Overcoming neurosis…

I may have mentioned before that I am a bit neurotic. One of my most prevalent neurosis is that I care entirely too much what other people think of me. I’ve come a long way and I no longer let my fear of rejection and judgement guide my decisions or prevent me from being myself, but still it persists. I have a visceral reaction to feeling under the microscope and, if I don’t actively work to stop myself I will become obsessed. And because we, as humans, tend to take things personally and see ourselves as the center of things I have these reactions at times when things aren’t even directed at me. For example when someone posts a link on Facebook or makes a comment on a blog that contradicts my opinions and beliefs I experience the same physical reaction I have when someone directly tells me I’m wrong.

I used to push back against my own reactions by trying to argue with my perceived opponent. I felt that if I could just give them all of the information they would be able to see things my way. I realize in retrospect it had very little to do with whatever issue we might be debating and a lot to do with my ego. It wasn’t that I couldn’t stand to be wrong; I couldn’t stand for someone else to THINK I was wrong because it might diminish their opinion of me in some way. It was as if I needed to convince everyone of my point of view otherwise it might prove to those who disagree that I’m not smart, educated, witty, informed, ACCEPTABLE. I so needed to be the accepted and, if I’m being honest, it’s still a need I have deep down.

While I’m being honest I should admit that my initial reaction is still to push back and convince others to see things my way. For a while I chose to remain (largely) silent but then would beat myself up thinking, “Silence is acceptance!” It occurred to me that, as with everything else in life, there is a balance to be found here. However, my people-pleasing ego is so deeply seeded and it’s far too easy to have an emotional reaction.ย  Because of this I *try* (try is the operative word here) to keep a few things in mind during my pursuit of this balance.

I try not to oversimplify the facts.

Soundbites and tiny bits of information are not a good way to spread accurate information. This is not to say that I don’t often enjoy them, and “like” them when others share them on Facebook or other social media. But I do generally choose not to share them myself.

I simply don’t care for the rhetoric which stems from quotes, anecdotes and skewed statistics. Quite frankly when I see these barbs directed at my own beliefs and opinions I become defensive and am not moved to see the other point of view so I doubt my sharing them will compel others to feel any differently. In fact I would probably only succeed in alienating them even further.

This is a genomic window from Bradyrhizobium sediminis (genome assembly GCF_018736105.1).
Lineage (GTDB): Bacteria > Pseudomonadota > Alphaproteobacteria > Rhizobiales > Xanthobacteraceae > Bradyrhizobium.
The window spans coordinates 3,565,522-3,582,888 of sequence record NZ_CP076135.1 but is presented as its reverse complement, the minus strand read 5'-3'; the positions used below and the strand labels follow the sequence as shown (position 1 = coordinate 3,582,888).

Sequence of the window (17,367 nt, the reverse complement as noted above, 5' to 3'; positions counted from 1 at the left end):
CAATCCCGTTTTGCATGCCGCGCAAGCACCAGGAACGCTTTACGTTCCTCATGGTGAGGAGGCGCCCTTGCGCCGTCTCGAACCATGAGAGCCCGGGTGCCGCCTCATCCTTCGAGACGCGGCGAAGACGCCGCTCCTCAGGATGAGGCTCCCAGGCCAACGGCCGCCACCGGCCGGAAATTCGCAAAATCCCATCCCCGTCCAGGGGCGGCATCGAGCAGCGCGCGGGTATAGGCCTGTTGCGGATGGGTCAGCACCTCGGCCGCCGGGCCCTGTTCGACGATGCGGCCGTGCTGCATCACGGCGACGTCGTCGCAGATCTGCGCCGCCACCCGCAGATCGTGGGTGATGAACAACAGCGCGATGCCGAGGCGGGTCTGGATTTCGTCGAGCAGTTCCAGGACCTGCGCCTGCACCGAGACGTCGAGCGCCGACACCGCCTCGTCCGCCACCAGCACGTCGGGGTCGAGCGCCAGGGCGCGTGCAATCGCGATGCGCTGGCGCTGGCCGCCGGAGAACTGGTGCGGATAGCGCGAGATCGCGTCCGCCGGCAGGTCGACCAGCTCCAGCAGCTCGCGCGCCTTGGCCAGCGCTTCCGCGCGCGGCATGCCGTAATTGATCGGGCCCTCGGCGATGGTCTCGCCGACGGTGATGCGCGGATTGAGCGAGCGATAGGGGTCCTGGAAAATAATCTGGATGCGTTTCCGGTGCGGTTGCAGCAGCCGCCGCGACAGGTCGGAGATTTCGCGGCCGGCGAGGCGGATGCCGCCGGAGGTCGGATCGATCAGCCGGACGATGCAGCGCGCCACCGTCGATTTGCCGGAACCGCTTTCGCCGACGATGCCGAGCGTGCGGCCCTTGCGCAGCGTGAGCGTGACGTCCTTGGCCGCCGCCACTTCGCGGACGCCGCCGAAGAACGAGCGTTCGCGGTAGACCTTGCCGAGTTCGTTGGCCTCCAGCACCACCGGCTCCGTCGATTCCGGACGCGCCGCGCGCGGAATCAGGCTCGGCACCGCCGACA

I try not to argue with people who have a world view that is vastly different than my own.

Often disagreements simply boil down to a different world view. Some people believe competition drives positive change, others think collaboration is the answer. Some people believe that the use of force is never appropriate while others believe that it is the best way to combat perceived evil. Heck, even evil is an issue of worldview because some people believe it is an entity in it’s own right while others believe it is created by circumstance (and can therefore be battled pro-actively instead of re-actively). Most people fall somewhere between the extremes of any given worldview but there is still a spectrum and two people in between are still not necessarily at the same point of the spectrum.

I have found that it does little good to debate with a person who’s worldview is vastly different from your own. Two people may look at the same evidence (a video, quote, etc.) and be left with entirely different interpretations and feelings about what they saw and often debate is pointless. This is not to say that expressing your interpretation is pointless, merely that debate, in this context, might be.

I have been in plenty of *ahem* discussions with people who see the world differently than myself and not one time has someone changed their way of thinking as a result of what I had to say. If anything they dig their heels in deeper and try all the harder to prove me wrong. (I myself have never reacted in such a manner!) ๐Ÿ˜‰

So, what is the point? People walk away feeling agitated and stressed and absolutely nothing has changed- except perhaps the opinions of the debaters about each other.

I try to remember that being good at debate doesn’t automatically make you right.

Because of my own neurosis (see above), I have a hard time letting things go. When someone disagrees with me I feel almost COMPELLED to defend my position. It doesn’t matter that I’m arguing with someone who is oversimplifying things or who sees the world in a fundamentally different way than I do- I MUST defend my point of view or they might think they’ve won! But here’s the thing. Master debaters (heh) can win any side of an argument regardless of who’s “right”- that’s what debate club and law school are all about!

Being able to one up the other person doesn’t mean your opinion is more valid than theirs- it simply means you possess the skill of debate. Again, my ego is shouting at me that I need to be good at debate too- we can’t let them WIN! But when you win an argument, what have you really won? If we argue for hours and you wear me down, I don’t have the pertinent facts or your debate skills are better than mine that doesn’t make you right. And it doesn’t make me right when the situation is reversed. I’ve often walked away smugly when I stumped someone or left them speechless only to find out later that they still hadn’t changed their mind- they just didn’t have a good argument AT THAT MOMENT. If we discussed it again they’d probably be better prepared.